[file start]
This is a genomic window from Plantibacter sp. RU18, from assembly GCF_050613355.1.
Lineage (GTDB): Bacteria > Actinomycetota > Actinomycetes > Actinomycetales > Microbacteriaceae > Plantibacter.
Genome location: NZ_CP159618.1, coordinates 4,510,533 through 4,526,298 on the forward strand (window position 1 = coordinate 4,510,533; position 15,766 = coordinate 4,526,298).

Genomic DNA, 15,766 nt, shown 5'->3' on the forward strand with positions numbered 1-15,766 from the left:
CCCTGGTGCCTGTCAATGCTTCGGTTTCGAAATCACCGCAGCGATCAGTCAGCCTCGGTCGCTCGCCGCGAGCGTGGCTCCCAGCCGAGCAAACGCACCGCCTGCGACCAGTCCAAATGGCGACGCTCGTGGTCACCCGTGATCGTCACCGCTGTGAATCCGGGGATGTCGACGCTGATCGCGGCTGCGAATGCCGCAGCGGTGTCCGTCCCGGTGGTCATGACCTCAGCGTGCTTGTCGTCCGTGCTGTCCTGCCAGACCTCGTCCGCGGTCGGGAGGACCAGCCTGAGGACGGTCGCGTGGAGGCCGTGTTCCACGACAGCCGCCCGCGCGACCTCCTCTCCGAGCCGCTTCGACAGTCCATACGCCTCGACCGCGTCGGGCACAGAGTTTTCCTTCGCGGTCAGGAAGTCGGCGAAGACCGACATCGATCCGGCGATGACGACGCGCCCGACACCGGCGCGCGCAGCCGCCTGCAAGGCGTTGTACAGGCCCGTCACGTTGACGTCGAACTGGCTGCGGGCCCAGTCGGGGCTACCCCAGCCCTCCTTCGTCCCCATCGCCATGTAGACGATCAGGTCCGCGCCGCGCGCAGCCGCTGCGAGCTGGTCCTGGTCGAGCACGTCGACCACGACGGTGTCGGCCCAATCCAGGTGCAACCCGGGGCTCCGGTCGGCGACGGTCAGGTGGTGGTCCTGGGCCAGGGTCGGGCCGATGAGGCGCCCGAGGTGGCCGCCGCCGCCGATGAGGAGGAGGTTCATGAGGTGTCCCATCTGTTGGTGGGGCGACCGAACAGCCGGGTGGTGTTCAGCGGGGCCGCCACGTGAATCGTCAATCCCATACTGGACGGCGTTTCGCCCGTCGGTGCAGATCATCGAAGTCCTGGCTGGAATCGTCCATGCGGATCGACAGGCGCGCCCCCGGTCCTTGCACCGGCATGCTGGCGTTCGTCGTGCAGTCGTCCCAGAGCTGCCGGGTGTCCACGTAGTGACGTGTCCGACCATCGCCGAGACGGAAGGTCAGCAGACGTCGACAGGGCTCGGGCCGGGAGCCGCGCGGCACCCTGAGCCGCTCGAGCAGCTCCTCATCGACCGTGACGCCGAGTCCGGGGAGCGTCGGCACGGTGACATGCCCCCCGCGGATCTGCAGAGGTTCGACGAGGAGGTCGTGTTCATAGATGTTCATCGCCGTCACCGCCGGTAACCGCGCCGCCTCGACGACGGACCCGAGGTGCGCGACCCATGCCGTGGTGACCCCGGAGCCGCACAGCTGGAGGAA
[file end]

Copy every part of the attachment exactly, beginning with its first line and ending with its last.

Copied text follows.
This is a genomic window from Plantibacter sp. RU18, from assembly GCF_050613355.1.
Lineage (GTDB): Bacteria > Actinomycetota > Actinomycetes > Actinomycetales > Microbacteriaceae > Plantibacter.
Genome location: NZ_CP159618.1, coordinates 4,510,533 through 4,526,298 on the forward strand (window position 1 = coordinate 4,510,533; position 15,766 = coordinate 4,526,298).

Genomic DNA, 15,766 nt, shown 5'->3' on the forward strand with positions numbered 1-15,766 from the left:
CCCTGGTGCCTGTCAATGCTTCGGTTTCGAAATCACCGCAGCGATCAGTCAGCCTCGGTCGCTCGCCGCGAGCGTGGCTCCCAGCCGAGCAAACGCACCGCCTGCGACCAGTCCAAATGGCGACGCTCGTGGTCACCCGTGATCGTCACCGCTGTGAATCCGGGGATGTCGACGCTGATCGCGGCTGCGAATGCCGCAGCGGTGTCCGTCCCGGTGGTCATGACCTCAGCGTGCTTGTCGTCCGTGCTGTCCTGCCAGACCTCGTCCGCGGTCGGGAGGACCAGCCTGAGGACGGTCGCGTGGAGGCCGTGTTCCACGACAGCCGCCCGCGCGACCTCCTCTCCGAGCCGCTTCGACAGTCCATACGCCTCGACCGCGTCGGGCACAGAGTTTTCCTTCGCGGTCAGGAAGTCGGCGAAGACCGACATCGATCCGGCGATGACGACGCGCCCGACACCGGCGCGCGCAGCCGCCTGCAAGGCGTTGTACAGGCCCGTCACGTTGACGTCGAACTGGCTGCGGGCCCAGTCGGGGCTACCCCAGCCCTCCTTCGTCCCCATCGCCATGTAGACGATCAGGTCCGCGCCGCGCGCAGCCGCTGCGAGCTGGTCCTGGTCGAGCACGTCGACCACGACGGTGTCGGCCCAATCCAGGTGCAACCCGGGGCTCCGGTCGGCGACGGTCAGGTGGTGGTCCTGGGCCAGGGTCGGGCCGATGAGGCGCCCGAGGTGGCCGCCGCCGCCGATGAGGAGGAGGTTCATGAGGTGTCCCATCTGTTGGTGGGGCGACCGAACAGCCGGGTGGTGTTCAGCGGGGCCGCCACGTGAATCGTCAATCCCATACTGGACGGCGTTTCGCCCGTCGGTGCAGATCATCGAAGTCCTGGCTGGAATCGTCCATGCGGATCGACAGGCGCGCCCCCGGTCCTTGCACCGGCATGCTGGCGTTCGTCGTGCAGTCGTCCCAGAGCTGCCGGGTGTCCACGTAGTGACGTGTCCGACCATCGCCGAGACGGAAGGTCAGCAGACGTCGACAGGGCTCGGGCCGGGAGCCGCGCGGCACCCTGAGCCGCTCGAGCAGCTCCTCATCGACCGTGACGCCGAGTCCGGGGAGCGTCGGCACGGTGACATGCCCCCCGCGGATCTGCAGAGGTTCGACGAGGAGGTCGTGTTCATAGATGTTCATCGCCGTCACCGCCGGTAACCGCGCCGCCTCGACGACGGACCCGAGGTGCGCGACCCATGCCGTGGTGACCCCGGAGCCGCACAGCTGGAGGAA